If you do have to walk, make yourself less of a potential target. Keep your head lifted and your eyes forward, occasionally scanning from side to side to catch what is going on around you. Don’t spend too much time staring at your phone. You want to be very aware of who and what is around you at all times, especially if you are unfamiliar with the area.

Even though you may be tempted, an important part of being aware is being able to hear what is going on. So keep your headphones off until you reach your destination. If you know beforehand that you will be walking home, bring comfortable running shoes or sneakers that you can change into. The last thing you want to do is jog or run in high heels.Sneakers

Tip 3: Stay on busy streets and avoid questionable places

Whenever possible, stay around crowds on the main streets and trails. By staying in heavily frequented areas you reduce your risk of crime. Most criminals prefer dark alleyways and hidden places so that they won’t be seen. Plan out the path you’re going to take, using a directions app if your phone has one so that you can avoid questionable locations. Be especially wary in places like parking lots at night, because even though these are heavily used during the day, criminals often hang out at night there to wait for victims and make a quick getaway.

Before you go around a corner, step out further from the building so that you can peer around the side and make sure there are no dangers lurking ahead, like a predator. If you’re in a location without sidewalks, walk along the side of the road in the opposite direction of the traffic. Try to stay away from areas with dense trees, no streetlights, or dirt paths instead of paved roads.

Tip 4: Always trust your gut instincts

Suppose during your journey, you get the feeling something isn’t quite right. You may tell yourself that you’re just being paranoid, but it’s always better to trust your instincts than to be the victim of a crime. If you pick up signs of fishy behavior, like an unfamiliar car that keeps circling the block around you or someone suspicious, you should immediately divert from your planned route. Head to the busiest area you can find. If you are really worried, either call the police immediately or find someone at the nearest gas station or other open business who can do it.

Another scenario is discovering that you’re being followed. This is one of the reasons why it’s important to be aware of the people around you. Scan the faces of travelers that you pass. If you keep seeing the same person even after you change streets, that could be a sign. They might walk ahead of you or off to the side instead of behind you, but if they keep reappearing over a significant walk, that’s a red flag. Another potential danger sign is a car that slows down and follows a few paces behind you.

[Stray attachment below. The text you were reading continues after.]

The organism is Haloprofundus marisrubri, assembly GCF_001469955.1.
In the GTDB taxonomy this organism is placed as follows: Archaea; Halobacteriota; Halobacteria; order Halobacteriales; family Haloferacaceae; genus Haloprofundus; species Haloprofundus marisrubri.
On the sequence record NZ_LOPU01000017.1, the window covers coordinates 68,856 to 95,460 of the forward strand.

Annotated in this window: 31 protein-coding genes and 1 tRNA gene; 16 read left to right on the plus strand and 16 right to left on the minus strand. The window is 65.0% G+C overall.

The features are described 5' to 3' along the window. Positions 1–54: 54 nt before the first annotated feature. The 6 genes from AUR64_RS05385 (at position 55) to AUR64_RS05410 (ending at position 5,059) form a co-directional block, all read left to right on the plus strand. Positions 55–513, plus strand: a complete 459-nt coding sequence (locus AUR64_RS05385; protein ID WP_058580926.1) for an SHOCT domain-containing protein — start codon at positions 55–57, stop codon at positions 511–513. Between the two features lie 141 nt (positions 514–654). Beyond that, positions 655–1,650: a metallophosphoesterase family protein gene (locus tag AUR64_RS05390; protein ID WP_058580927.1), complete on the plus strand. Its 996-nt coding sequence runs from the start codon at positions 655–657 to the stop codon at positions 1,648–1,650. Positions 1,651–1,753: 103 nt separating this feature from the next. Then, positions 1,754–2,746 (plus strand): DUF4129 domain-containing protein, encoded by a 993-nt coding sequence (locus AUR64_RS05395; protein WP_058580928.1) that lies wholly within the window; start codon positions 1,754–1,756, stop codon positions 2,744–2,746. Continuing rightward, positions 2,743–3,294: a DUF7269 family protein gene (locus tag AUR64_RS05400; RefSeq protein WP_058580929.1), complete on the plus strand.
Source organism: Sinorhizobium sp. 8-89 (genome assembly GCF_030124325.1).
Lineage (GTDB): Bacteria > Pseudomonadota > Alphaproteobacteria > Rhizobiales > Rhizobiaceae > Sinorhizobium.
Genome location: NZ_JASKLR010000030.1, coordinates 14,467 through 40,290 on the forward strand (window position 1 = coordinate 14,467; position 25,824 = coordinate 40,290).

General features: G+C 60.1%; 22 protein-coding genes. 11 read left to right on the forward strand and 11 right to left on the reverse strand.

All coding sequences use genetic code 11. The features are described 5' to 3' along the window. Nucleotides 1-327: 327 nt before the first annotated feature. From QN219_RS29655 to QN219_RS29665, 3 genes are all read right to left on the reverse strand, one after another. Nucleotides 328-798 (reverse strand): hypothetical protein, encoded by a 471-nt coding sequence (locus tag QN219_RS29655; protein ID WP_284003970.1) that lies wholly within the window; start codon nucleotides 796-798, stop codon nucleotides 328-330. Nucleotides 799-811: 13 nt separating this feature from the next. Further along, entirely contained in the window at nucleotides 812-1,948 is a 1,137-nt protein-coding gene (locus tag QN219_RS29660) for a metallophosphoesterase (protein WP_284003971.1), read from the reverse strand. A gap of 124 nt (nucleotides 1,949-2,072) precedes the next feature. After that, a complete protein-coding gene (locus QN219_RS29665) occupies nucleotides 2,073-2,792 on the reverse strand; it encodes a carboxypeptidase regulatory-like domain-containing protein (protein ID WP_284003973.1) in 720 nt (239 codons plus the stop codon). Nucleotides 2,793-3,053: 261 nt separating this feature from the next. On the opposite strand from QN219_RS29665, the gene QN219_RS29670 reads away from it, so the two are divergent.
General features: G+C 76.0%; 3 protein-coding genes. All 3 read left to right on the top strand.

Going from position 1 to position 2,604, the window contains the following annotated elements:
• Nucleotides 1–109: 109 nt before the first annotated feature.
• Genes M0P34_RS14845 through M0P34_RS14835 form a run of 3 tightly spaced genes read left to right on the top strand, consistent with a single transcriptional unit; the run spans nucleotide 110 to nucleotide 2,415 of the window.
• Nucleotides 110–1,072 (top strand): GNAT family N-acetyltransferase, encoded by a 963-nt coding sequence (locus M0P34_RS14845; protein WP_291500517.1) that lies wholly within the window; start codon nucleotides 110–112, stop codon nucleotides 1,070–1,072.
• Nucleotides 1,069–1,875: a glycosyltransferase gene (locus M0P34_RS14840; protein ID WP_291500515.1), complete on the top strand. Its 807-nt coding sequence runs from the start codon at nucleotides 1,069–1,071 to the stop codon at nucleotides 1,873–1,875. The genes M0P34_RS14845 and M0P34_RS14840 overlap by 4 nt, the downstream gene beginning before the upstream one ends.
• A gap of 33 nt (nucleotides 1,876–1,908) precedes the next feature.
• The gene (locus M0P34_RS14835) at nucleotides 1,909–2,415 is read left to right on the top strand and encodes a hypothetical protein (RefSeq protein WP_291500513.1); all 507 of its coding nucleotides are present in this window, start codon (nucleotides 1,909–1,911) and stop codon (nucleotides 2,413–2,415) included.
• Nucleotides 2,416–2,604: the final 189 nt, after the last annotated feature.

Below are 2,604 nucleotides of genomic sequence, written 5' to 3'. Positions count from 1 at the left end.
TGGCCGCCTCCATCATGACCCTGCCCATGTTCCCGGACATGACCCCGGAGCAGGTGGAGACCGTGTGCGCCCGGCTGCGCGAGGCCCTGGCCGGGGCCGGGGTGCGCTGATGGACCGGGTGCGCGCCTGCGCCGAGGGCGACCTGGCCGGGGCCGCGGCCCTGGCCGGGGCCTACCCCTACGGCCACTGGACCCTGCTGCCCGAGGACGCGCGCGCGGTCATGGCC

When you become aware of these signs, stay calm. Keep your pace brisk and steady, and don’t let on that you know you’re being followed. Don’t start jogging or running. Most importantly, change your course instead of heading home. You don’t want the person to know where you live. Instead, head for the most occupied place you can find. Stay there and call the police, and don’t leave until they’ve arrived and checked the situation.call the police

Tip 5: If your night travel is frequent, bring some helpful items along

If you’re going to be walking at night on numerous occasions, consider bringing a few handy items to aid in keeping you safe. The most important is a flashlight. You can find one in pocket size and some even fit on a keychain. Even in well-lit cities, a flashlight can guide you through unexpected dark areas like alleys. It can also be used to momentarily blind would-be attackers or to signal for help. For high-traffic areas, a bright vest with reflective strips can keep you safe because oncoming cars will see you. Consider purchasing some pepper spray if it’s legal where you live, especially if there is a high crime rate.

Walking home can be worrisome for any woman, no matter your age or the area in which you live. However, with these tips, you can minimize many dangers, stay alert, and increase your chances of arriving home safely.